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Capitol Hill

Republicans Admit Defeat On Health Care Bill: 'Obamacare Is The Law Of The Land'

Updated at 5 p.m. ET House Republicans scrapped a vote on their health care replacement plan on Friday after defections from both the right and center that made it clear the bill would not pass. "Obamacare is the law of the land. It is going to remain the law of the land," House Speaker Paul Ryan admitted shortly after he pulled the bill. "We're going to be living with Obamacare for the foreseeable future. I don't know how long it's going to take us to replace this law." Ryan may have...

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Law Enforcement

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Rebuffing Hartford, ICE To Continue Identifying As "Police"

A spokesman for the federal agency that oversees immigration enforcement said its agents will continue to refer to themselves as "police," even though Hartford cops and the city's mayor are asking them to stop.

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Tourism

Lawmakers, Businesses Say Worker Visa Restrictions Will Harm Maine Tourism Industry

Lawmakers, Businesses Say Worker Visa Restrictions Will Harm Maine Tourism Industry Summer resorts around the nation are bracing for a tough season — not because the tourists won’t come, but because the workers might not. The reinstatement of a cap on visas for temporary workers has some in the hospitality industry predicting catastrophe.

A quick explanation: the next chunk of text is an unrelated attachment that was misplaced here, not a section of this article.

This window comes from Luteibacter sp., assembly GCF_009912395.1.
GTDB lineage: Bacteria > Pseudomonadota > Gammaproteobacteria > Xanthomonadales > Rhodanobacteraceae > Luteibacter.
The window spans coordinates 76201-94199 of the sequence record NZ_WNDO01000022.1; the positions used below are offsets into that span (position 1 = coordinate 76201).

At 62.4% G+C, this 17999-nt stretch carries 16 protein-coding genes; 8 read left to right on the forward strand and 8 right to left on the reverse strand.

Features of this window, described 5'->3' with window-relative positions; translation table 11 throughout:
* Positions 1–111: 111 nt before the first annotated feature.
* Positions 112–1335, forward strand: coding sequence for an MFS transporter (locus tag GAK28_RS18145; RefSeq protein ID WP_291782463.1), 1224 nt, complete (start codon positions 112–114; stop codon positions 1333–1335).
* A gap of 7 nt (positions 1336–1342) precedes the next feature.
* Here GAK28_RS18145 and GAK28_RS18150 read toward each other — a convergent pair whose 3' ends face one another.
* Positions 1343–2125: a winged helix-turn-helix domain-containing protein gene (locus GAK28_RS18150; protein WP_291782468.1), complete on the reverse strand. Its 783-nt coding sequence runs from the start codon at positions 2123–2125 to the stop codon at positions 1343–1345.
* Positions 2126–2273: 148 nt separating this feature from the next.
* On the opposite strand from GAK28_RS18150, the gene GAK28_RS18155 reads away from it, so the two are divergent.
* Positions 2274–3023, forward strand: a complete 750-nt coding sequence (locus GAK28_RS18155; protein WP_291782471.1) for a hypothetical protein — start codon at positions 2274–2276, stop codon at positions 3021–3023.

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Federal Budget

Harriet Jones / WNPR

Connecticut's Grassroots Arts Organizations Count The Cost Of Threatened Federal Cut

One of the federal agencies that would disappear under any implementation of the Trump budget proposal is the National Endowment for the Arts. Federal funding of the arts can be controversial, but in Connecticut, its beneficiaries argue that it’s misunderstood.

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Dave Sizer / Creative Commons

Legislators in Hartford are considering a state-wide "carbon tax" on fossil fuels, which could impact utility customers, car drivers, and businesses in the state.

Violence in Syria took a horrible toll on the country's children last year, the United Nations' children's agency says, with the civil war blamed for killing at least 652 children — 255 of whom were either in or near a school.

In another unsettling trend, 851 children were recruited and used in the conflict in 2016 — double the figure who were recruited in 2015, UNICEF says. The agency says that children's deaths rose 20 percent and injuries rose by 25 percent.

Bill Would Consolidate Local Conn. Health Departments

Mar 13, 2017